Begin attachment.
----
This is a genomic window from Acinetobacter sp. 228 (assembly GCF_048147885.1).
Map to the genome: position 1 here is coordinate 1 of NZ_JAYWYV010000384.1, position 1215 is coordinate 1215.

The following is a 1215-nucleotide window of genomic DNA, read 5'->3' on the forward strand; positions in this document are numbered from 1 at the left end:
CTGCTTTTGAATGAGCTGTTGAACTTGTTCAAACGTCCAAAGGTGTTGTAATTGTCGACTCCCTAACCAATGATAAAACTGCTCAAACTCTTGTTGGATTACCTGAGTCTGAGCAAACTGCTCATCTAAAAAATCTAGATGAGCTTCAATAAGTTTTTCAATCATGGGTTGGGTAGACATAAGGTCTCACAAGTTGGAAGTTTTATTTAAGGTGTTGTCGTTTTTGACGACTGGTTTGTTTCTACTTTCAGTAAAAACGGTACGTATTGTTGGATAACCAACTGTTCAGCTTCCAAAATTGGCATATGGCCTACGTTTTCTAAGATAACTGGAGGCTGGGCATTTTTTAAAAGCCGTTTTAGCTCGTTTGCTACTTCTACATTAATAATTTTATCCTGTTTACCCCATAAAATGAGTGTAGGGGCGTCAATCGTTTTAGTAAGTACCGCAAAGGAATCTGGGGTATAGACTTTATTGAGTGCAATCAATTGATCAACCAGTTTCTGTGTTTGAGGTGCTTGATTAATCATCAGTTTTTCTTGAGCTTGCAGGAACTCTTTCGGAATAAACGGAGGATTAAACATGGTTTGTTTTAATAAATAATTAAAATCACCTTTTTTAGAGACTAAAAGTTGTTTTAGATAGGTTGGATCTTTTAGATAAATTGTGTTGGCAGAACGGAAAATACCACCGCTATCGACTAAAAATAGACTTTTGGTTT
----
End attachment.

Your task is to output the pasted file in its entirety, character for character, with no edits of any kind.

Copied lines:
This is a genomic window from Acinetobacter sp. 228 (assembly GCF_048147885.1).
Map to the genome: position 1 here is coordinate 1 of NZ_JAYWYV010000384.1, position 1215 is coordinate 1215.

The following is a 1215-nucleotide window of genomic DNA, read 5'->3' on the forward strand; positions in this document are numbered from 1 at the left end:
CTGCTTTTGAATGAGCTGTTGAACTTGTTCAAACGTCCAAAGGTGTTGTAATTGTCGACTCCCTAACCAATGATAAAACTGCTCAAACTCTTGTTGGATTACCTGAGTCTGAGCAAACTGCTCATCTAAAAAATCTAGATGAGCTTCAATAAGTTTTTCAATCATGGGTTGGGTAGACATAAGGTCTCACAAGTTGGAAGTTTTATTTAAGGTGTTGTCGTTTTTGACGACTGGTTTGTTTCTACTTTCAGTAAAAACGGTACGTATTGTTGGATAACCAACTGTTCAGCTTCCAAAATTGGCATATGGCCTACGTTTTCTAAGATAACTGGAGGCTGGGCATTTTTTAAAAGCCGTTTTAGCTCGTTTGCTACTTCTACATTAATAATTTTATCCTGTTTACCCCATAAAATGAGTGTAGGGGCGTCAATCGTTTTAGTAAGTACCGCAAAGGAATCTGGGGTATAGACTTTATTGAGTGCAATCAATTGATCAACCAGTTTCTGTGTTTGAGGTGCTTGATTAATCATCAGTTTTTCTTGAGCTTGCAGGAACTCTTTCGGAATAAACGGAGGATTAAACATGGTTTGTTTTAATAAATAATTAAAATCACCTTTTTTAGAGACTAAAAGTTGTTTTAGATAGGTTGGATCTTTTAGATAAATTGTGTTGGCAGAACGGAAAATACCACCGCTATCGACTAAAAATAGACTTTTGGTTT